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Monday, May 16, 2011

"Marisa Mell" by Alfred Cermak

The year 1972 was a busy year for Marisa Mell. One of her prestigeous productions that year was the made-for-TV-movie "Ich möchte eine Möwe sein!" about the life and death of Austrian Empress Elisabeth von Österreich. Romy Schneider had gained world fame during the 1950's with her interpration of this icon and gave her a definitive face and image. Marisa Mell had high hopes about this movie to boost her career but the end result was very disappointing. The critics had a feeding frenzy with this movie! Not only was the direction of the movie by Jörg A. Eggers, later replaced by Theodor Grädler very stale and the script by Willy Fritsch very boring as life must have been at court during that time, but what really drowned and killed this movie was the very...very...very slow pace of the movie! Altough the movie runs for about 80 minutes it looks like an eternity in hell, and even the theatrical acting abilities of Marisa Mell could not save this movie. The only thing that makes this film worthy is seeing Marisa Mell in a historical gown in a magical setting at Schloss Schönbrunn in Vienna, Austria. Although this movie is a made-for-TV there is not many behind the scene material available like for other movies. During the production Austrian freelance photographer Alfred Cermak from Vienna took some behind the scene photo's of Marisa Mell and her counter part Peter Fröhlich, playing her husband the Austrian Emperor Franz Jozef von Habsburg. As you can see the above picture shows a rather tired heavy looking Marisa Mell with harsh facial features. During the production of the movie she had probably to cope with a lot of strain. So the picture is not very flattering but still important enough for the Austrian National Library to keep it in their archives together with the second picture in the entry.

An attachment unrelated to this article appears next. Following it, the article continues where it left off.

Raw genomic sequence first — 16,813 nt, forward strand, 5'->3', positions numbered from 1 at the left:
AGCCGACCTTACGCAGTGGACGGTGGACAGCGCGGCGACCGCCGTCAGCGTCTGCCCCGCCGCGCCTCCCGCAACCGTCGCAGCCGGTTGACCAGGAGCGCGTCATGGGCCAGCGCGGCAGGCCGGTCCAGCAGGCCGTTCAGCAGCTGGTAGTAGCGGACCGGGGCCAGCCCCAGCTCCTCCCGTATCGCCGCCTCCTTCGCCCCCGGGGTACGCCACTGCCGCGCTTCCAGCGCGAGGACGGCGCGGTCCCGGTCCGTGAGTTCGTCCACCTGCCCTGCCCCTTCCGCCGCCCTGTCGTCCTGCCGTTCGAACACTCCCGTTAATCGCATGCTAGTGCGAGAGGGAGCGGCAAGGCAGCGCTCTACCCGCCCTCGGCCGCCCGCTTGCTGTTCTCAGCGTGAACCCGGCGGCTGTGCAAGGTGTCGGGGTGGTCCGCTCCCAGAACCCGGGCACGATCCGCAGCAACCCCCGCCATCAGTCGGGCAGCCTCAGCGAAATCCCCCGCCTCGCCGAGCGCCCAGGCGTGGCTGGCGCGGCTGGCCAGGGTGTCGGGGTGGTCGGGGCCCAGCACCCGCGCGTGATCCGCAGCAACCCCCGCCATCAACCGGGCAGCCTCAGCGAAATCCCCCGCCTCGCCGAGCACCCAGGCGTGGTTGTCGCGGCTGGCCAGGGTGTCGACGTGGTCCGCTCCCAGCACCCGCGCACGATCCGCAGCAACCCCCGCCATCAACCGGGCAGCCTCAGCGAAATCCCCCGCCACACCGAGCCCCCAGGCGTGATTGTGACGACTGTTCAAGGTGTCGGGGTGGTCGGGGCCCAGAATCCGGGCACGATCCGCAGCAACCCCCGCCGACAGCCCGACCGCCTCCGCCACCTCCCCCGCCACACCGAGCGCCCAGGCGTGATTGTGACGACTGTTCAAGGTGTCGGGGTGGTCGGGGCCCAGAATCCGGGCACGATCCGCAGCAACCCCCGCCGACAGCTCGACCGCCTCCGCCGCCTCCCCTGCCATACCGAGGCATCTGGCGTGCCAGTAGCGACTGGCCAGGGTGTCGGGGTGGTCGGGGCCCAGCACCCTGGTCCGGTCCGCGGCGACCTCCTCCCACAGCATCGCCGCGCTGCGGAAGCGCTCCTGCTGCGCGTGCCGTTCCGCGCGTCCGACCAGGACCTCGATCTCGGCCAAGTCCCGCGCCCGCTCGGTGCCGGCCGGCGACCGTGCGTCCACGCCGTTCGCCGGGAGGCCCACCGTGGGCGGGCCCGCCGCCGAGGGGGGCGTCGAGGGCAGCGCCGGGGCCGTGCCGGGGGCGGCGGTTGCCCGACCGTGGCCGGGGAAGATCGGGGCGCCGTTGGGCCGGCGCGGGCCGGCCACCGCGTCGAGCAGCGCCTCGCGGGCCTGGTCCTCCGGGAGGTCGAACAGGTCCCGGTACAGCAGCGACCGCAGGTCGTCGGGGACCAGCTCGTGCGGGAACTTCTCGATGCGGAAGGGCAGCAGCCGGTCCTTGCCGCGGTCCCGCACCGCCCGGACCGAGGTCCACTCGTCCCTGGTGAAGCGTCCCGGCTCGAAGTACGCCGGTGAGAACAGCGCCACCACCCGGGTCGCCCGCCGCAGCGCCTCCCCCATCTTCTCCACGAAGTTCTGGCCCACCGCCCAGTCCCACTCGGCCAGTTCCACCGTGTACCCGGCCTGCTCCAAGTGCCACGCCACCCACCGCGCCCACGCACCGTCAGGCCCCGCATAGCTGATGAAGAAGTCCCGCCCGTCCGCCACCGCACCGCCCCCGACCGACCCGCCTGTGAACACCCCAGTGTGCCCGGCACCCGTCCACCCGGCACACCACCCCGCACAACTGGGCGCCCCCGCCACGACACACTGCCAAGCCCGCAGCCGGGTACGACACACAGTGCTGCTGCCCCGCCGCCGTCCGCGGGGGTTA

1 comment:

andreschneider said...

It is really a shame the movie was done in such an inept way, because from an acting point of view, MM delivers one of her finest performances here. (The film covers a period of over 40 years, and she develops Elisabeths character perfectly!)

I love the photo at the beginning of your article. So plain, so beautiful. Thank You for sharing. :o)